This week, I declared Washington County a disaster area in the wake of an EF3 tornado that damaged more than 350 homes and businesses and demolished the gym at George Elementary in Springdale.
The process that led to the declaration officially began at 5:34 a.m. on March 30th when the director of the Arkansas Department of Emergency Management notified me a tornado had touched down about 4 a.m.
In the weeks since then, leaders of local and state emergency agencies have joined investigators from FEMA to inspect homes and structures in order to estimate the dollar amount of damage.
The tornado stayed on the ground for eight minutes and cut a strip through Washington County that was as wide as the length of nearly four football fields.
Fewer than ten people were injured, and we were blessed that no one died in this storm.
Within hours of the storm, volunteers from Springdale and nearby communities, members of church-based disaster-relief teams, and representatives from nonprofit agencies appeared to help the county dig out.
In my seven years in office, I have declared too many areas a disaster after they have been flattened by a tornado or washed away by a flood. I have flown over houses without a roof or have been flattened altogether. I have seen automobiles lying upside down far from the place where the wind picked them up. I have seen fields of soybean, corn, and cotton overtaken by the rushing water of historic floods, which also sometimes tear out chunks of the levees that protect towns and farms along our rivers.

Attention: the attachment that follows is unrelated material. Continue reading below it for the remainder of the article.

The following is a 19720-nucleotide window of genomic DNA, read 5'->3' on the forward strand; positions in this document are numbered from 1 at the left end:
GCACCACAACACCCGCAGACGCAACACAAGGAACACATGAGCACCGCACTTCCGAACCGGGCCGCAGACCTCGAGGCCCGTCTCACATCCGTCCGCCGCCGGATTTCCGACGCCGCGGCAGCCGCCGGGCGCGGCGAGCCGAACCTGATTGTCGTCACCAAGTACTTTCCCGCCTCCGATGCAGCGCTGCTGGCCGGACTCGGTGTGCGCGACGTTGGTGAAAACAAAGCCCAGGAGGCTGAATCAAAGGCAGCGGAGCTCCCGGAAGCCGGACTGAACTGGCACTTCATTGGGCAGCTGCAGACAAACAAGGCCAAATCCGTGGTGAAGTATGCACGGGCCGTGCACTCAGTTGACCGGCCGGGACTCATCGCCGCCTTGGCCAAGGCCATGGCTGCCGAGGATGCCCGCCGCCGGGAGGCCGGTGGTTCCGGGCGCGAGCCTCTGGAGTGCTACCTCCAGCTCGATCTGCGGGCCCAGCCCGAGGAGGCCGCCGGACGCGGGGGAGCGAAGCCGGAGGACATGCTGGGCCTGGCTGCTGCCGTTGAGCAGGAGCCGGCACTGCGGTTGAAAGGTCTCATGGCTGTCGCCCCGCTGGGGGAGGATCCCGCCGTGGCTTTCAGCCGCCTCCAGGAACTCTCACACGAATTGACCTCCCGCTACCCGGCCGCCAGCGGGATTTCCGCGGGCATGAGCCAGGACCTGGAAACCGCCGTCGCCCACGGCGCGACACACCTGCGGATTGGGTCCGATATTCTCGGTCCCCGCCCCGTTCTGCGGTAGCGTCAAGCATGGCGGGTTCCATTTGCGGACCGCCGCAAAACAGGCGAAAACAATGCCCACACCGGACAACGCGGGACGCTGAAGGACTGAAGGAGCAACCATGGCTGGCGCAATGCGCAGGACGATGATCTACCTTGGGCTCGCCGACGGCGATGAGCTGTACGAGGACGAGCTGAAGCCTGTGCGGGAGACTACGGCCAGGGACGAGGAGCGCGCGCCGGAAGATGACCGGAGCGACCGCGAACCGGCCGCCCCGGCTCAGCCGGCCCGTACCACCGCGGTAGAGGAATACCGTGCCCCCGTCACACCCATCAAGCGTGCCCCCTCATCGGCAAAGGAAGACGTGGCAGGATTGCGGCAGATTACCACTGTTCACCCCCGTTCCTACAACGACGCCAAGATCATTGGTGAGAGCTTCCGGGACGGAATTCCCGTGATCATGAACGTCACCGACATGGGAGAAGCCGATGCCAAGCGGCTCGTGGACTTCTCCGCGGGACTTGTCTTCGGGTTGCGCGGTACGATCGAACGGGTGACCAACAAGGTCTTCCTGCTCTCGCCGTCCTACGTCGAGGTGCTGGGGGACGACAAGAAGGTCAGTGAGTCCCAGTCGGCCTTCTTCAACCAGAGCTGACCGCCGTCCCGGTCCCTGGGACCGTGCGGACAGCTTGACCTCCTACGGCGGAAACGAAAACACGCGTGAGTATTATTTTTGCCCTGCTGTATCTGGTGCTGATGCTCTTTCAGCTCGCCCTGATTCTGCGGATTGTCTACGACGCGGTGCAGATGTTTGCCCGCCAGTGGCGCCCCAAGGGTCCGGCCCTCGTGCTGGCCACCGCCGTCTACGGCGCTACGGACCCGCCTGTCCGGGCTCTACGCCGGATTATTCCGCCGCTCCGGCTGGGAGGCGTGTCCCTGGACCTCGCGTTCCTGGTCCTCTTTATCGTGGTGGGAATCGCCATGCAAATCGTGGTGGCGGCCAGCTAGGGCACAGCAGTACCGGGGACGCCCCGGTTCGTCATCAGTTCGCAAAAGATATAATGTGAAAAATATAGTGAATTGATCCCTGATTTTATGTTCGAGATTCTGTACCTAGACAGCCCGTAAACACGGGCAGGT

My role in these events usually starts the same way, with a telephone call from my Director of Emergency Management. Sometimes it’s a call from the Corps of Engineers in another state, which notified me on a beautiful spring morning in 2019 that water from Oklahoma soon would engorge the Arkansas River and threaten our state all the way to Little Rock.
While management of the response to a natural disaster is one of the most difficult tasks that falls to a governor, it’s also one of the most rewarding because I witness the best in people that emerges in the worst of times.
I see firsthand the kindness and personal sacrifice of Arkansans who ignore risks to their personal safety to help their neighbors. First responders run to the danger to ensure everyone is out safely. Employees of power companies climb ice-encrusted poles in sub-freezing weather to restore electricity. Doctors, nurses, and other medical professionals report for duty to back up staff already on the job.
We hold our breath when we hear that severe weather is likely, and when the black, low-hanging clouds blow in as they did again this week, we wonder where the storm will go and how it will end.
We can only guess at what’s about to happen, but we always can be certain of one thing after every calamity. We know that after every single storm, Arkansans will emerge by the hundreds to rescue and comfort the victims and to start rebuilding without regard for their personal inconvenience.
So today, I am expressing thanks to the hundreds of volunteers and the disaster-relief organizations that respond in a crisis. These include the Red Cross and multiple faith-based organizations and churches.
I am also announcing today the allocation of $100,000 in individual assistance that will be available to cover part of the loss to homeowners.
The Small Business Administration will make available low-interest loans to impacted businesses.
One of the many things on my list of bragging rights is the compassion and courage of Arkansans.